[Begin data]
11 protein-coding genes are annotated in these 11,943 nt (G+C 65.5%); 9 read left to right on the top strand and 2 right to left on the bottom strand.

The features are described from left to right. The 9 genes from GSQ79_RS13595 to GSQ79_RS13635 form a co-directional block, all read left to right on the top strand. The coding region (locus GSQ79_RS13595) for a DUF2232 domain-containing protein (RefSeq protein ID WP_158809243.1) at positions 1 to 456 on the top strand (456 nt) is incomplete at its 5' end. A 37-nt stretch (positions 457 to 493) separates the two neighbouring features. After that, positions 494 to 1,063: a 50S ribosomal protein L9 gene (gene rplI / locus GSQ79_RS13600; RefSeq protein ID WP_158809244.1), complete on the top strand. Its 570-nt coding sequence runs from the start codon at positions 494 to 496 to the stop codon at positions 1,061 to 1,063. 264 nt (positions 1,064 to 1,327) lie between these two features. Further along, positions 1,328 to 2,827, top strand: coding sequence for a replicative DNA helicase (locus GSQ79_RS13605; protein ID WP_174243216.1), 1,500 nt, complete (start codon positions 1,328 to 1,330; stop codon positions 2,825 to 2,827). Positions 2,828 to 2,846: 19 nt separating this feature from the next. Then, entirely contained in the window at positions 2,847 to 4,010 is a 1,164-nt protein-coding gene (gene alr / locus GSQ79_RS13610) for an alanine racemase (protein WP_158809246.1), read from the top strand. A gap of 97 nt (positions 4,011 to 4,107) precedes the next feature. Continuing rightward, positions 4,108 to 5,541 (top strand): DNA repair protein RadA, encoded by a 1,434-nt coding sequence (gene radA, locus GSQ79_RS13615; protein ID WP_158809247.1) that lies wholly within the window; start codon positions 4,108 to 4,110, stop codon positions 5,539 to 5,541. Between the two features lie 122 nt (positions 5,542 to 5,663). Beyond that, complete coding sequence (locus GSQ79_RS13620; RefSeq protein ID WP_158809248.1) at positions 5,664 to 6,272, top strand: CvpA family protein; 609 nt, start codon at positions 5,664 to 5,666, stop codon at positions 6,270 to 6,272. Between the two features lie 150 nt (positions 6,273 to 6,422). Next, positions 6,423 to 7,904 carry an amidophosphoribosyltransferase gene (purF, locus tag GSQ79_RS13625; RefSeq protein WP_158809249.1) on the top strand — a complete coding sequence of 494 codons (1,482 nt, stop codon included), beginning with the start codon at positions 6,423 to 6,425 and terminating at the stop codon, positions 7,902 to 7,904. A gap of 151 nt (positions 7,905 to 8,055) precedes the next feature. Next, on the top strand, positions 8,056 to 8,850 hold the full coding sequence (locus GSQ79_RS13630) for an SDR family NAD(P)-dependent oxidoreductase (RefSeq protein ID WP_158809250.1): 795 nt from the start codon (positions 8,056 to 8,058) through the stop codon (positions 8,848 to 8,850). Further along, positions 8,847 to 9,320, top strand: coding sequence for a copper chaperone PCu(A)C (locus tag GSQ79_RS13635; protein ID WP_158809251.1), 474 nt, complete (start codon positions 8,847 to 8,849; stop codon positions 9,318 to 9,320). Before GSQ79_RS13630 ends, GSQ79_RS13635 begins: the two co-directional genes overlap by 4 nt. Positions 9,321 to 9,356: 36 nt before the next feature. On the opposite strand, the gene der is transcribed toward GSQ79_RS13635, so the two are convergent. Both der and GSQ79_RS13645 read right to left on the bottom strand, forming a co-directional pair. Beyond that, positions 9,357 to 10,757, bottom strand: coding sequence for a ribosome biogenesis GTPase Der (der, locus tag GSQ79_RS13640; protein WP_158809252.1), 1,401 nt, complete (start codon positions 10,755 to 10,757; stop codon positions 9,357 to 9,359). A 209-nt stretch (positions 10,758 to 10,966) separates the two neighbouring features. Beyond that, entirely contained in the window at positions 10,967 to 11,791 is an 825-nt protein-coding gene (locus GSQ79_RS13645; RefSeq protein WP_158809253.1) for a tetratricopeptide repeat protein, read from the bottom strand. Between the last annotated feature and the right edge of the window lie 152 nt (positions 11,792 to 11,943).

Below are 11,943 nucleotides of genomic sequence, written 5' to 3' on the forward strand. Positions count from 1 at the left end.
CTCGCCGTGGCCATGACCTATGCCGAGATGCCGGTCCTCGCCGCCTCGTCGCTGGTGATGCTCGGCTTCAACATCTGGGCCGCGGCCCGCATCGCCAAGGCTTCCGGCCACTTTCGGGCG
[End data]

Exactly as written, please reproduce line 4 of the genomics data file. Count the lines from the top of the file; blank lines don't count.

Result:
CTCGCCGTGGCCATGACCTATGCCGAGATGCCGGTCCTCGCCGCCTCGTCGCTGGTGATGCTCGGCTTCAACATCTGGGCCGCGGCCCGCATCGCCAAGGCTTCCGGCCACTTTCGGGCG